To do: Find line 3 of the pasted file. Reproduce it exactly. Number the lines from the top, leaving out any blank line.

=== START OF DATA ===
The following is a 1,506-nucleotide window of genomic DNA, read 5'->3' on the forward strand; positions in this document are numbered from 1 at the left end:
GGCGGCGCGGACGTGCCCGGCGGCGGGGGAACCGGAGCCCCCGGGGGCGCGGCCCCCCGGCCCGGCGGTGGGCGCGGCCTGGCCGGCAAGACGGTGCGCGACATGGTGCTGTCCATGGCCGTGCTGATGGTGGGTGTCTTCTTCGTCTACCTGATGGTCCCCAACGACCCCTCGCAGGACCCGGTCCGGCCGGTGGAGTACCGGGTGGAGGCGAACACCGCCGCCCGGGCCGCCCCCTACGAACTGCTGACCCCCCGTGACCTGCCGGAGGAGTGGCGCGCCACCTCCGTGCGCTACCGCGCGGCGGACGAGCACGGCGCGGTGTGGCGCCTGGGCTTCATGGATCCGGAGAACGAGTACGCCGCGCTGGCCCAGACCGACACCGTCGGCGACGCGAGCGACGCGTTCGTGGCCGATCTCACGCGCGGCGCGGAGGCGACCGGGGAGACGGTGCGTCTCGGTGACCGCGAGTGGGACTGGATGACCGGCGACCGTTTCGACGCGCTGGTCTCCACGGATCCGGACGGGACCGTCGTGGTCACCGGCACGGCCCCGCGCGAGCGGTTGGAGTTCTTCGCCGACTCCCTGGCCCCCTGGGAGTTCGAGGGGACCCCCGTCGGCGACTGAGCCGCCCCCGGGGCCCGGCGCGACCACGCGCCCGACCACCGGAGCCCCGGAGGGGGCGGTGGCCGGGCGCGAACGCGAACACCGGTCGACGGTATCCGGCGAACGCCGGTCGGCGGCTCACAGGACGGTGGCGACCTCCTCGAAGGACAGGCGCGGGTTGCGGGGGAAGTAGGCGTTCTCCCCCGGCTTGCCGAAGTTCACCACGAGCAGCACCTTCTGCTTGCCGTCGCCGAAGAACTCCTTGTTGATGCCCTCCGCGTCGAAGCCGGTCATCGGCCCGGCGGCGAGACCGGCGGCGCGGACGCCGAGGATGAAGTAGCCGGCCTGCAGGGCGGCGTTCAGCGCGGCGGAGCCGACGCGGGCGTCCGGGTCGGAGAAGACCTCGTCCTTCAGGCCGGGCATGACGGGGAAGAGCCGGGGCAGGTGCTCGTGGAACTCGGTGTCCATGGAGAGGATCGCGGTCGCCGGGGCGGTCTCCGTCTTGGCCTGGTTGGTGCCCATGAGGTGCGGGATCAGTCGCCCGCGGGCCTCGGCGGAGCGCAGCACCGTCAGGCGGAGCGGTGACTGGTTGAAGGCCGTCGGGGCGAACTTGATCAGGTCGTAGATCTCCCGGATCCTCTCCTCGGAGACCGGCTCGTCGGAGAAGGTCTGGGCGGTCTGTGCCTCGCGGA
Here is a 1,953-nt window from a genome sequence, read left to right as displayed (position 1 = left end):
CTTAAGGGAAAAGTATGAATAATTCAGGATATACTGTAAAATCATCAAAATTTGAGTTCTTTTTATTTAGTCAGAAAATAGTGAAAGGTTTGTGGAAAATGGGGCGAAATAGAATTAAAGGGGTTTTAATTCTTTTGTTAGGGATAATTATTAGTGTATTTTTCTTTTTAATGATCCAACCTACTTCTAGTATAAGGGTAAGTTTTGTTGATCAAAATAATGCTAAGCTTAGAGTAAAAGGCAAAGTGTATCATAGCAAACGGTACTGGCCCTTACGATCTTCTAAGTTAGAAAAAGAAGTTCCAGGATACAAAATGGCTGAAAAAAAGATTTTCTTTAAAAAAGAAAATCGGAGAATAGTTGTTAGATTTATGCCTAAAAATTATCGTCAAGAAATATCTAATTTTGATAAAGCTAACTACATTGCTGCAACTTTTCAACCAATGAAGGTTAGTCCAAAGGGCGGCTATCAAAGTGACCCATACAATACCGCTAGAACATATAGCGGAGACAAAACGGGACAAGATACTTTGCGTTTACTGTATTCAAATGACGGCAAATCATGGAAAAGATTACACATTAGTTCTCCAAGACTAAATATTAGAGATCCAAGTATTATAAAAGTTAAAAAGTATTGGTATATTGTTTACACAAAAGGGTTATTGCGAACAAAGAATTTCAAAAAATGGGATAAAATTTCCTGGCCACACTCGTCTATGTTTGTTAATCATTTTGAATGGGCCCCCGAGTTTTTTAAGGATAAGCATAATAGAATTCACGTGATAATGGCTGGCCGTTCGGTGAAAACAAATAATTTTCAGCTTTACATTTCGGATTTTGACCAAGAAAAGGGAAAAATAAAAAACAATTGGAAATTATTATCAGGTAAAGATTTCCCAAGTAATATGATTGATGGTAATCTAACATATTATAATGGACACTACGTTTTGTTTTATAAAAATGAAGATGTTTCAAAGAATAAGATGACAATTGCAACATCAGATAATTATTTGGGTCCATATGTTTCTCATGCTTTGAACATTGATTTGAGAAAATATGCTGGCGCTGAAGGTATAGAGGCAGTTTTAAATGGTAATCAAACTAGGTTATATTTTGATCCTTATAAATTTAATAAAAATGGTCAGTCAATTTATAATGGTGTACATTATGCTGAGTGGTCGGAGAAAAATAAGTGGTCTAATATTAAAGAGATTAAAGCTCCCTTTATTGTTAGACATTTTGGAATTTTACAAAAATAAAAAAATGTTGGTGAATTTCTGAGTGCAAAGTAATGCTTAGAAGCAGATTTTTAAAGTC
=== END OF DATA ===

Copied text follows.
Here is a 1,953-nt window from a genome sequence, read left to right as displayed (position 1 = left end):